Once in a while I feel like it’s important to talk about the real reasons most of our students walk in the door — what they really want from us.
Most students signed up for a bellydance class because they thought it would be fun! They want to get some exercise and learn some dance moves. Leave behind their jobs, kids, responsibilities, maybe dress up in something sparkly or jingly and express themselves. Make friends, that’s a biggie. Many of my students have confided in me that most of their circle of friends has come from the studio.
Those are incredibly lofty and important goals — perhaps more important, on a human level, than competing for restaurant gigs or trophies.
A handful of my students have become very serious about the dance and go on to join my pro troupe.
But 95% of them never will. They want to dance to the best of their own personal ability, of course. But some of them will never do a hip drop without bouncing, shimmy their hips without their arms moving, or create a rounded, full maya with their heels on the ground. They’re just not put together in that way, or they came to the dance too late in life. Does that mean they should be made to feel inadequate and shamed out of my class? Absolutely not. My job is to offer instruction AND model acceptance of your body as it is (while training it to better, if possible).
These students are dancing for each other, and their friends and family, at student recitals, studio parties, and haflas. They know they don’t want to work hard enough to be professional dancers, or maybe they long to but it’s not realistic in the body they’ve been given or with the amount of time they’re able to devote to practicing. But my students care about each other & are supportive. They are creating costumes, creating dances, clapping for each other. They’re enjoying the music, the expression, the comeraderie. At my studio, they find expression, laughter, friendship, and a place where they can be themselves.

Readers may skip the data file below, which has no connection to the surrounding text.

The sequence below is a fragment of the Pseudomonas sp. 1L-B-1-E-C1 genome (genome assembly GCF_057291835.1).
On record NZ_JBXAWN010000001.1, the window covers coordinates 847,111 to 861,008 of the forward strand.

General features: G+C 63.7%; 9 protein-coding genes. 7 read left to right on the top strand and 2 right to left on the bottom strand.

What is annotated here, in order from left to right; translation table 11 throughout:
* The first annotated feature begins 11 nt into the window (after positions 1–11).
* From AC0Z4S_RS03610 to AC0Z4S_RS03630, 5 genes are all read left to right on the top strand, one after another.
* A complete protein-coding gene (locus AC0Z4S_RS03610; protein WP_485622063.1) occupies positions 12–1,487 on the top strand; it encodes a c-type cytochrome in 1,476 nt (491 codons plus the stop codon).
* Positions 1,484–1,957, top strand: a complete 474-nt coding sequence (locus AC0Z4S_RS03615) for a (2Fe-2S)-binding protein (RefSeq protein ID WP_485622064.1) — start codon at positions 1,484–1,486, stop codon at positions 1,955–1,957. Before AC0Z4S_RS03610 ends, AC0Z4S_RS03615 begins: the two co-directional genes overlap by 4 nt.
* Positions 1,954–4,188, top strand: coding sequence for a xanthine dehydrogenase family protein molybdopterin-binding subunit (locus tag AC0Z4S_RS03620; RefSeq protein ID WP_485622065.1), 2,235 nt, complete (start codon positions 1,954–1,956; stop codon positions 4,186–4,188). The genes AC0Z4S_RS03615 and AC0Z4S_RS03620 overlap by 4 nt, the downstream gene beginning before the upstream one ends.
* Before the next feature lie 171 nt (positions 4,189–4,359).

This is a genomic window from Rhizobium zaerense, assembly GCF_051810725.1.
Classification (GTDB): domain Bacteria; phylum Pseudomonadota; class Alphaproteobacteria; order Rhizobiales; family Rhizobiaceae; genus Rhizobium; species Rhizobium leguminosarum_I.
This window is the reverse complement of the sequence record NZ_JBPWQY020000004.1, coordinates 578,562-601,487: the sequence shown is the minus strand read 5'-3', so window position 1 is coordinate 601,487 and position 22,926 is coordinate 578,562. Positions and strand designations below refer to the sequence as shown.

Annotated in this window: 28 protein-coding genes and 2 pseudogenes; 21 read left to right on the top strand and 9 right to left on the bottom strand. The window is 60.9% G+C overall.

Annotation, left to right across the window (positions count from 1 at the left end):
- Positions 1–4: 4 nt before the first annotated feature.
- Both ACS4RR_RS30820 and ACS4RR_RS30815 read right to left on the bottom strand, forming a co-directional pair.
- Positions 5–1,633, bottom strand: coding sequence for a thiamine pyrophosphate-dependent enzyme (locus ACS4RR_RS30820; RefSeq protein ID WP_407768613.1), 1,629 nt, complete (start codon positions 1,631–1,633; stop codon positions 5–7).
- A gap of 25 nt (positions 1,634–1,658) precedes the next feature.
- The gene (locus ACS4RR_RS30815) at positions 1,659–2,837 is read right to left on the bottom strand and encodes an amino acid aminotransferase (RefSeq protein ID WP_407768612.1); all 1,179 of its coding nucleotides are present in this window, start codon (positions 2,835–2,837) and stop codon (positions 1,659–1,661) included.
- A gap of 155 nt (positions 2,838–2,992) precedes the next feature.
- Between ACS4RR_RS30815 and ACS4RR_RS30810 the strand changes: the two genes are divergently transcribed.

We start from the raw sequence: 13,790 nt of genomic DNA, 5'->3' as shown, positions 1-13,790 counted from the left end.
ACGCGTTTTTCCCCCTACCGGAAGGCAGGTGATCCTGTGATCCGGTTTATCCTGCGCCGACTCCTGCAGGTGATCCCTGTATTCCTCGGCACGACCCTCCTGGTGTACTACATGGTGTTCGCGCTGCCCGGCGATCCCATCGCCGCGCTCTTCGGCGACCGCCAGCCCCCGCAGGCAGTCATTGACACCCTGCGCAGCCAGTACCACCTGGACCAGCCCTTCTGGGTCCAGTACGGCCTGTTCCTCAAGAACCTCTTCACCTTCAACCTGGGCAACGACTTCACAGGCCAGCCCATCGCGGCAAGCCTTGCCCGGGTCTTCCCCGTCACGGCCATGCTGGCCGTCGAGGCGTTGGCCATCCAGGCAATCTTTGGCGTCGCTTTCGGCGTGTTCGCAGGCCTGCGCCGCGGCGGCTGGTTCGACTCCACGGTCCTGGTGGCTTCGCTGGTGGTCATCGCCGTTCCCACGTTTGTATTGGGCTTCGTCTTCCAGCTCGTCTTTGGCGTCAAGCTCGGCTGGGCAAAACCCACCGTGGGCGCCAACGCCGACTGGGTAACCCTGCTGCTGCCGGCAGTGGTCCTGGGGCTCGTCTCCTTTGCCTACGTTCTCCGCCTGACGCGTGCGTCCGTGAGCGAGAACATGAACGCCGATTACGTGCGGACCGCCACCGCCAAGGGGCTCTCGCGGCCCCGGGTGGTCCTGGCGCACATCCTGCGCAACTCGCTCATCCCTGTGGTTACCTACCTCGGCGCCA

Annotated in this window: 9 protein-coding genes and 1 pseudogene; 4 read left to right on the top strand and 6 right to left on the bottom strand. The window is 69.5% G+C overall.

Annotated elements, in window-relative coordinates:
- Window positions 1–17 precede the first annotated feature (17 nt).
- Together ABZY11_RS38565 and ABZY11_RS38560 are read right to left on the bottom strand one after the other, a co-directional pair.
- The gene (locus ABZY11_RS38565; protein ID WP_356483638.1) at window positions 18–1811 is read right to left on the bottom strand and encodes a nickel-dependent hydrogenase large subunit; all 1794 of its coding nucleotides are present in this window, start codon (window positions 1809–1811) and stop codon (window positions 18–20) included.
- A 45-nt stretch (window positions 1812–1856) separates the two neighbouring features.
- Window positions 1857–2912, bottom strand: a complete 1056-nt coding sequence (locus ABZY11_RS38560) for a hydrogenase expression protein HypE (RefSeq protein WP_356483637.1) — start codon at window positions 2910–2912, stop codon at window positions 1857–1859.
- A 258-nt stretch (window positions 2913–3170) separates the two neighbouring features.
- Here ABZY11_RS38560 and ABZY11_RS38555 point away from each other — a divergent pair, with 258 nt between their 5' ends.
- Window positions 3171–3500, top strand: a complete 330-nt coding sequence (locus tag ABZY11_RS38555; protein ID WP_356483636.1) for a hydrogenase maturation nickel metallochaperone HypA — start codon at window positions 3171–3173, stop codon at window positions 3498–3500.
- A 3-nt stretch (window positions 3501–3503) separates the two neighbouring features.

In Egypt and the Arab world, this is still a dance for non-professionals. They may not costume, choreograph or rehearse like we would for a hafla — they don’t need to, they’ve been dancing casually among family since childhood. But they certainly perform for each other, support each other, express themselves, and share joy and friendship by dancing together. There is a real authenticity in this nonprofessional dance environment.
Let’s never get so serious about the dance that we start overlooking its purest expression. Of course, some teachers will focus on training professionals and that’s a whole different ballgame…. And even recreational students deserve to learn good technique, musicality, and cultural background. But they’re also deserving of our respect and celebration just as they are.
What are your thoughts? Can we offer this kind of joyous experience to our students without jeapardizing our efforts to earn a serious place for Raqs Sharqi alongside other dance forms?